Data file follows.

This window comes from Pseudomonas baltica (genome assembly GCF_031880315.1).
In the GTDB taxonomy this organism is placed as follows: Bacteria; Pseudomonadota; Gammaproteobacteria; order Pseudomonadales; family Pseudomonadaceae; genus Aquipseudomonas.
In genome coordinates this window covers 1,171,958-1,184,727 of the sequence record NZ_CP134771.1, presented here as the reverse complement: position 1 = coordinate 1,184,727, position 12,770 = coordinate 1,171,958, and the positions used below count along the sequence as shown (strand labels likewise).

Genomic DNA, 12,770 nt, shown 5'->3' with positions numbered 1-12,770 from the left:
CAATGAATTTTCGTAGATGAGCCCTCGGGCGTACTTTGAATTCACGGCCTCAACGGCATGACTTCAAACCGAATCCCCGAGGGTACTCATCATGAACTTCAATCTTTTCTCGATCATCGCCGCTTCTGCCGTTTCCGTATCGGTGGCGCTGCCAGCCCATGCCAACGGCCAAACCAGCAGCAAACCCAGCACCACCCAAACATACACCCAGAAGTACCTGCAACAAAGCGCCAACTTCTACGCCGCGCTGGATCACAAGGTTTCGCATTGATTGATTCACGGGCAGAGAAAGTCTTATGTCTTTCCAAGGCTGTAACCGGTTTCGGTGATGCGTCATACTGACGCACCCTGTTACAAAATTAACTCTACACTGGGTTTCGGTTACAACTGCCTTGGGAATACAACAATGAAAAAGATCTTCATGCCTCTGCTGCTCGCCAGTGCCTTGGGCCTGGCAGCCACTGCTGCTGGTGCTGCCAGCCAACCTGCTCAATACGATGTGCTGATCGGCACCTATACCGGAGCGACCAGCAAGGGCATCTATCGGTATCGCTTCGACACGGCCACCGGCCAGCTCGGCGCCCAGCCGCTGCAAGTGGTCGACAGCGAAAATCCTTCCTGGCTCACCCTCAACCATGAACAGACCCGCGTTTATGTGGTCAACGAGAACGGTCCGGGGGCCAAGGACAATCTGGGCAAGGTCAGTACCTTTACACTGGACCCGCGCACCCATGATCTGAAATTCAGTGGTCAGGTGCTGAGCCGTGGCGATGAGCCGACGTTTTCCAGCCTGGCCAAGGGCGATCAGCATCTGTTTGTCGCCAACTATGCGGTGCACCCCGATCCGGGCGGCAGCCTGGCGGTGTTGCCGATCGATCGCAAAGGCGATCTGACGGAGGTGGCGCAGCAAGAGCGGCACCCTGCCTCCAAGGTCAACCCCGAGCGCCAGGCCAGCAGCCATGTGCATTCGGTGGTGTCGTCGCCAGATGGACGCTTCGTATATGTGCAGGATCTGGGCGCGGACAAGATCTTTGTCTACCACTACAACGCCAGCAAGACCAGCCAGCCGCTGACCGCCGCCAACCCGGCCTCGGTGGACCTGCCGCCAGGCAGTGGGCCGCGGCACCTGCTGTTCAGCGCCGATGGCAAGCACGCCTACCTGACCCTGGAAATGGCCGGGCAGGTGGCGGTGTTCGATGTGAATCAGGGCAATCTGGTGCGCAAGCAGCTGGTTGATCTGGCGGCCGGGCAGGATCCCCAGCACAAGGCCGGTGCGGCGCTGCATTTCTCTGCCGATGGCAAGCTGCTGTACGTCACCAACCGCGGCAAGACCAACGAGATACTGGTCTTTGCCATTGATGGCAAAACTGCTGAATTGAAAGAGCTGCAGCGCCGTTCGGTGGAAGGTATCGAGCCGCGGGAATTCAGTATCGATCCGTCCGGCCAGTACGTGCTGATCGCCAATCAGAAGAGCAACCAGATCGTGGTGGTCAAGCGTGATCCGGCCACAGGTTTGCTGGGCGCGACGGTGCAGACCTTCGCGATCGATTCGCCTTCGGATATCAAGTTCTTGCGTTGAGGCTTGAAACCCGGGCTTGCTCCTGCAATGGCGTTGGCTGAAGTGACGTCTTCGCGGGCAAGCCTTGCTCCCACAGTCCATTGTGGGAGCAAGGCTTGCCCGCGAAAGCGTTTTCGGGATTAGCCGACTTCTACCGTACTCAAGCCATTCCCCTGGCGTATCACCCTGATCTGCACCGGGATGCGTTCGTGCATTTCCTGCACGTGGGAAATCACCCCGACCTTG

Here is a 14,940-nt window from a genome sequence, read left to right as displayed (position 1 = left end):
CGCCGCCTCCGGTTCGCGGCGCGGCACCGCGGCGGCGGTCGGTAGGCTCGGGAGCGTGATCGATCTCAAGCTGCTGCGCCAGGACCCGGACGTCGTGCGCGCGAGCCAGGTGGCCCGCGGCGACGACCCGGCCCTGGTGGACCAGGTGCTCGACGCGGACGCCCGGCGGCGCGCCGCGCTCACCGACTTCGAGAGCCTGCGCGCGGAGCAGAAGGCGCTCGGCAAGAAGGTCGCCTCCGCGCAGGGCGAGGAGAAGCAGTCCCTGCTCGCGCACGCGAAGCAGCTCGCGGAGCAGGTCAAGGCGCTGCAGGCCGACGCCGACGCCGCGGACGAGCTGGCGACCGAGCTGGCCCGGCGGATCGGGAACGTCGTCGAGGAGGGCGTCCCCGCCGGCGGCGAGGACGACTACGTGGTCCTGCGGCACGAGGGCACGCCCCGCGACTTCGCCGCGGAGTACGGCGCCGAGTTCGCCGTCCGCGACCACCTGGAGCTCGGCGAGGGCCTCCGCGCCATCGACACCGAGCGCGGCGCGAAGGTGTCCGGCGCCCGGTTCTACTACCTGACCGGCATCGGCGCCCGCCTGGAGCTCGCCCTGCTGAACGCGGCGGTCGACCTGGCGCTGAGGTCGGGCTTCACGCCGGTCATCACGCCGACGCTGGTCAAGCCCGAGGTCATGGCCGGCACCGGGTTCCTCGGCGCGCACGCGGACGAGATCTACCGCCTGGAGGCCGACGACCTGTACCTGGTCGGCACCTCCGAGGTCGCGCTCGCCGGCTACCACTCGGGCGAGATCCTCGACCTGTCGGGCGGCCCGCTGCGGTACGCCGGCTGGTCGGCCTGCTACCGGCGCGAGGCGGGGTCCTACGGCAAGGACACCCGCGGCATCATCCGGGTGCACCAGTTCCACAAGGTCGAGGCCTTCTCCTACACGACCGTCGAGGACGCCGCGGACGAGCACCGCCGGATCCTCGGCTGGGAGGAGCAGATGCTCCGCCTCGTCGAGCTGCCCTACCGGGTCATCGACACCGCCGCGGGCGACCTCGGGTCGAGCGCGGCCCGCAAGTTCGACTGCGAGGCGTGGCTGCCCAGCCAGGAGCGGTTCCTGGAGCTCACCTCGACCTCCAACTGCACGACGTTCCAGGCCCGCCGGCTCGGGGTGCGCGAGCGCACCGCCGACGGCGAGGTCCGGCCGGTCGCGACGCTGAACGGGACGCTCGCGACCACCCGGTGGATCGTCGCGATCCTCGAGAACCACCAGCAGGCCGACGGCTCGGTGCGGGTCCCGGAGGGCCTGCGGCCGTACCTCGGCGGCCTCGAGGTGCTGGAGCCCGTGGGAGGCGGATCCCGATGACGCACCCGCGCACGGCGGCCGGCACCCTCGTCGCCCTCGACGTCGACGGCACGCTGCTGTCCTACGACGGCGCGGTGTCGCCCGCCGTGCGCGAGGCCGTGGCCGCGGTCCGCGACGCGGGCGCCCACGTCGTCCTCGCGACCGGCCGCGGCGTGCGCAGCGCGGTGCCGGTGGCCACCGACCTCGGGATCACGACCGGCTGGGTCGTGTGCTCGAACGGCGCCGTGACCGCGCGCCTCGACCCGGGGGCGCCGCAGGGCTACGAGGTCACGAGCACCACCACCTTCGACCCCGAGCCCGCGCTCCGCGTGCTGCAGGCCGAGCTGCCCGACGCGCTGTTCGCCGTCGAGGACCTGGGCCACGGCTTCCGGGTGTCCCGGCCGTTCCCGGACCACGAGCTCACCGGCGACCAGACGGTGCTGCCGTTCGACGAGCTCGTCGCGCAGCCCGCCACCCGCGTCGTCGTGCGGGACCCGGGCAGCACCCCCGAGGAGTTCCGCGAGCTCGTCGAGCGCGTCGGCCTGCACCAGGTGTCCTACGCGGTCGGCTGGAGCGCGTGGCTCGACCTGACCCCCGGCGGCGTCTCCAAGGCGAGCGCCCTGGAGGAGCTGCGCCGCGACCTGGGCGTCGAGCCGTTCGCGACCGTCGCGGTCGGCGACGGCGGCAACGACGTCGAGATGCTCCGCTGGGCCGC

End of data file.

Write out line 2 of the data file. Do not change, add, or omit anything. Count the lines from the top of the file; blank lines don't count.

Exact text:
In the GTDB taxonomy this organism is placed as follows: Bacteria; Pseudomonadota; Gammaproteobacteria; order Pseudomonadales; family Pseudomonadaceae; genus Aquipseudomonas.